Vopak Horizon Fujairah is a joint venture between Royal Vopak (33.3%), Horizon Terminals (33.3%) - wholly owned by Emirates National Oil Co (ENOC) - the Government of Fujairah (22.2%) and Kuwait’s Independent Petroleum Group (11.1%).

Vopak said that this expansion project will strengthen Fujairah’s status as one of the world’s leading hubs for crude oil and oil products, with room for further expansion. The new phase expansion and jetty connections are expected to be commissioned in about June 2016.

In addition, Vopak Horizon Fujairah also commissioned four oil tanker jetty pipelines connecting its terminal to the port for a wide range of products.

Saeed Khoory, ENOC CEO, said at the end of last year: “We are thankful for the support of the Government of Fujairah in the expansion of the Vopak Horizon Fujairah facility. Over the years, Fujairah has firmly underlined its global credentials as one of the top three oil storage hubs, next to Rotterdam and Singapore. The addition of more storage space at Vopak Horizon Fujairah will significantly support the region’s oil trade sector and enhance the convenience of all key stakeholders by providing world-class logistics support.”

At the same time, Eelco Hoekstra, chairman of the executive board and Royal Vopak CEO commented: “With its strategic location outside the Strait of Hormuz, combined with the available infrastructure and knowledge, the Port of Fujairah is very well positioned to become a crude oil hub in the Middle East. We are excited to build together with our partners the seventh expansion of Vopak Horizon Fujairah and add crude oil tanks to safely serve our customers.”

According to estimates published by Vopak, the global non-captive oil storage market is more than 220 mill cu m.  With the Gulf region accounting for nearly 50% of the world’s crude oil reserves, the new facility will significantly enhance the efficiency of operations of the oil producers by facilitating efficient logistics support, the company claimed.

Mentioned earlier in this article, the Fujairah Refinery project is a strategic UAE Government initiative through  PIC to construct, operate and maintain a refinery complex in Fujairah, close to the new ADCOP pipeline and oil terminal and the port’s deepwater oil export terminals.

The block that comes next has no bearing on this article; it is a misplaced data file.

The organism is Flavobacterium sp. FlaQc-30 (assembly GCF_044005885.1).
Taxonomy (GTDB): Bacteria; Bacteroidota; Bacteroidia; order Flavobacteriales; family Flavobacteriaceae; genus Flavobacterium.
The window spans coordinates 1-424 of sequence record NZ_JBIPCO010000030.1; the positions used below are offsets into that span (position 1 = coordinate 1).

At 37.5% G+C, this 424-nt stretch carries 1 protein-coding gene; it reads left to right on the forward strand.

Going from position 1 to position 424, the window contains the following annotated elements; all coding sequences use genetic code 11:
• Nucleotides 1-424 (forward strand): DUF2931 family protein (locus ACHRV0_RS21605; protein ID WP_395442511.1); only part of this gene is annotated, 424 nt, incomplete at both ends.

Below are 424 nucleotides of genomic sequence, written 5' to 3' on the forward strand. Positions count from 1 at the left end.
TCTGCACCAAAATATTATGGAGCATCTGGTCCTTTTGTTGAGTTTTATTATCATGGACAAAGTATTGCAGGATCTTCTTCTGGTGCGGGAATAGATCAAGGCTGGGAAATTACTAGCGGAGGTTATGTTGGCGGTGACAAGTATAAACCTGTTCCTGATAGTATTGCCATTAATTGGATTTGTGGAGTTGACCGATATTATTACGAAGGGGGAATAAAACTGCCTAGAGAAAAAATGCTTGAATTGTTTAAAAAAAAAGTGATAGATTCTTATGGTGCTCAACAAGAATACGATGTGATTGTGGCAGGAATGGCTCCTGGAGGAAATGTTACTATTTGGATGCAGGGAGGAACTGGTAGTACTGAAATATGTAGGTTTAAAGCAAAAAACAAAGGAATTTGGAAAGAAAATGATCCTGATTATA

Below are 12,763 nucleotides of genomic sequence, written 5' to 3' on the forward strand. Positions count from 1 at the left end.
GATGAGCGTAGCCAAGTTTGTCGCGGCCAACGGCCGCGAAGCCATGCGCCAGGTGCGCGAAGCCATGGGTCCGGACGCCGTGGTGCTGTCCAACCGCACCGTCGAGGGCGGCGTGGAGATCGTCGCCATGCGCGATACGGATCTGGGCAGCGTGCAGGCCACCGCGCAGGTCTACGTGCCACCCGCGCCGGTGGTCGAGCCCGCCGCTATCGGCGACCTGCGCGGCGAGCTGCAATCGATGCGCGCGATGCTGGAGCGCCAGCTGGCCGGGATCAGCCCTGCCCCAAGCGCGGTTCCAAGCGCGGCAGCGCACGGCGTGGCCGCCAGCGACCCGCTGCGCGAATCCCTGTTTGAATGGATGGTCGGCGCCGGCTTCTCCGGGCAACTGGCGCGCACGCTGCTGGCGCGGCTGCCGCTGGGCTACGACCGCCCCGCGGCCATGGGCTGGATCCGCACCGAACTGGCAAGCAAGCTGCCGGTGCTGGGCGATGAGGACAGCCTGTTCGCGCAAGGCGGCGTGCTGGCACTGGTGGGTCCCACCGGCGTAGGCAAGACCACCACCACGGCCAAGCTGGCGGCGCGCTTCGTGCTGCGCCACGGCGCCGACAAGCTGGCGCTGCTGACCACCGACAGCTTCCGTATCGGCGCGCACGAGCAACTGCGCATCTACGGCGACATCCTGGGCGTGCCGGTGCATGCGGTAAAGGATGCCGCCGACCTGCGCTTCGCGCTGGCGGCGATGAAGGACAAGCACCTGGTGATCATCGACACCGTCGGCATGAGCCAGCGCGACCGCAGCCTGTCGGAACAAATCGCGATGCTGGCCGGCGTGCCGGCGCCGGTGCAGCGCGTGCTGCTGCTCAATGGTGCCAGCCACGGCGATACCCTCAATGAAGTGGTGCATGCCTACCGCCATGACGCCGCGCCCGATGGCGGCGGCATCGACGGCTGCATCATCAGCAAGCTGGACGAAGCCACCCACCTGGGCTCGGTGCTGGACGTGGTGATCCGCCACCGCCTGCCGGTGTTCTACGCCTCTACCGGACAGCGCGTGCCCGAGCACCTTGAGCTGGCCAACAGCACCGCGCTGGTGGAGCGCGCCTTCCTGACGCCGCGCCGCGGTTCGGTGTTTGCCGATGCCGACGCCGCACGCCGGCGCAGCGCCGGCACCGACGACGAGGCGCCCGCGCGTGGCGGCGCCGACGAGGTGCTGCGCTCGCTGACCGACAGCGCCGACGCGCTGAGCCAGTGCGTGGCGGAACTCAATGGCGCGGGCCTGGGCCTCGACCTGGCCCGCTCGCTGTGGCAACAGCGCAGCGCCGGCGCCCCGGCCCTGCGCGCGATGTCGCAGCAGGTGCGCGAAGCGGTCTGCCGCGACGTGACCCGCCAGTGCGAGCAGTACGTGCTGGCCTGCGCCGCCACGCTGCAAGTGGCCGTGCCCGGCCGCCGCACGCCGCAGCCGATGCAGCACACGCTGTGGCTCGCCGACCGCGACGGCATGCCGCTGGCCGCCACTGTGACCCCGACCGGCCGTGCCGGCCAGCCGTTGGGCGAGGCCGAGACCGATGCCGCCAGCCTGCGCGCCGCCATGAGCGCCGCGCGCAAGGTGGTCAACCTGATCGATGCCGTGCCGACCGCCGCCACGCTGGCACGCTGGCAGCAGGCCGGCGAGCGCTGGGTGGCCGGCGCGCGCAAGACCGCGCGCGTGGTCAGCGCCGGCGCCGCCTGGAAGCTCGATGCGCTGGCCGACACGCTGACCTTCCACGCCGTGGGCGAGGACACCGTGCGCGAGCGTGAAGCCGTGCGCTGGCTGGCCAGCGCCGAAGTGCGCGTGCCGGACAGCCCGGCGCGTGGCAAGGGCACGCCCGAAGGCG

The refinery will be designed to process a mixture of UAE crudes, such as Murban, Upper Zakum and Dubai, plus other regional and opportunity crude oils and will have a processing capacity of about 200,000 barrels per day. It is also expected to produce middle distillates primarily for the UAE’s Northern Emirates, for export and for bunker fuel to meet the demand at Fujairah.

It will have its own power generation capability to meet its power requirements and it will also provide power to the grid of the Northern Emirates. The refinery is scheduled for completion at the end of 2016.

The project management consultancy contract for the refinery’s front-end engineering and design phase (FEED) was awarded to Shaw Stone & Webster in April 2011. The project is currently believed to be in its pre-FEED phase.

Fujairah has also been identified as an optimal location for the development of an LNG import terminal. At present, it is planned to operate a regasification unit offshore (FSRU), which could be in place by the second quarter of this year. This will be followed by an FSU, which is expected to be in place a year later.

Other projects in operation, or planned, at the port include the UAE’s strategic grain reserve terminal and aggregate berths for loading bulk carriers with building material for construction projects in the Gulf.

A new port control tower complete with a vessel traffic control system was opened last year and a freight only railway line is going to be built, connecting Abu Dhabi and Dubai with a spur going into Fujairah.